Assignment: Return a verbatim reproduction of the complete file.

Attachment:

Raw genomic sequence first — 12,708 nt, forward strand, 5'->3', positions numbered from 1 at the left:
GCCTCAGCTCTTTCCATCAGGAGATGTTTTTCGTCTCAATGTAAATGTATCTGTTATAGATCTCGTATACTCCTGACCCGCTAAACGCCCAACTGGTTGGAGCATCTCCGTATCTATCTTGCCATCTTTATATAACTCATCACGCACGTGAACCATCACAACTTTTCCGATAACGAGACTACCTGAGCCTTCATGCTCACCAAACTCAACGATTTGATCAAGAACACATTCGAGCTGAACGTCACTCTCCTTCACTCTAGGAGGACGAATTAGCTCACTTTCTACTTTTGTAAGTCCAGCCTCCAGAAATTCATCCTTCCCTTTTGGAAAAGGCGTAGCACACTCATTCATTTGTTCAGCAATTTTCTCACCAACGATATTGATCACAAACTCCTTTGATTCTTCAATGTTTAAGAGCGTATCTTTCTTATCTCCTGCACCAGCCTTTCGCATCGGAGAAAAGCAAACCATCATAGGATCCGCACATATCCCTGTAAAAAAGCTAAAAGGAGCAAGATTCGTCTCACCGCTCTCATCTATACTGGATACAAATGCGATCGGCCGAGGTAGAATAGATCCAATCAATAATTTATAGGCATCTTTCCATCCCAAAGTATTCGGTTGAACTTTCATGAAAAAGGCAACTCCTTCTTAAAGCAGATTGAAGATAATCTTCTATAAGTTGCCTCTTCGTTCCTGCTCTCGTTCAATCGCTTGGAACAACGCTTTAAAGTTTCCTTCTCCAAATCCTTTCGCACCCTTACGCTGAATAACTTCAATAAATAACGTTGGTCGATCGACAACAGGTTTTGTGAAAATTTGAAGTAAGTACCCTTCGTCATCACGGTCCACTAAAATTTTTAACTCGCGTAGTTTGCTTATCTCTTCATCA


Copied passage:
Raw genomic sequence first — 12,708 nt, forward strand, 5'->3', positions numbered from 1 at the left:
GCCTCAGCTCTTTCCATCAGGAGATGTTTTTCGTCTCAATGTAAATGTATCTGTTATAGATCTCGTATACTCCTGACCCGCTAAACGCCCAACTGGTTGGAGCATCTCCGTATCTATCTTGCCATCTTTATATAACTCATCACGCACGTGAACCATCACAACTTTTCCGATAACGAGACTACCTGAGCCTTCATGCTCACCAAACTCAACGATTTGATCAAGAACACATTCGAGCTGAACGTCACTCTCCTTCACTCTAGGAGGACGAATTAGCTCACTTTCTACTTTTGTAAGTCCAGCCTCCAGAAATTCATCCTTCCCTTTTGGAAAAGGCGTAGCACACTCATTCATTTGTTCAGCAATTTTCTCACCAACGATATTGATCACAAACTCCTTTGATTCTTCAATGTTTAAGAGCGTATCTTTCTTATCTCCTGCACCAGCCTTTCGCATCGGAGAAAAGCAAACCATCATAGGATCCGCACATATCCCTGTAAAAAAGCTAAAAGGAGCAAGATTCGTCTCACCGCTCTCATCTATACTGGATACAAATGCGATCGGCCGAGGTAGAATAGATCCAATCAATAATTTATAGGCATCTTTCCATCCCAAAGTATTCGGTTGAACTTTCATGAAAAAGGCAACTCCTTCTTAAAGCAGATTGAAGATAATCTTCTATAAGTTGCCTCTTCGTTCCTGCTCTCGTTCAATCGCTTGGAACAACGCTTTAAAGTTTCCTTCTCCAAATCCTTTCGCACCCTTACGCTGAATAACTTCAATAAATAACGTTGGTCGATCGACAACAGGTTTTGTGAAAATTTGAAGTAAGTACCCTTCGTCATCACGGTCCACTAAAATTTTTAACTCGCGTAGTTTGCTTATCTCTTCATCA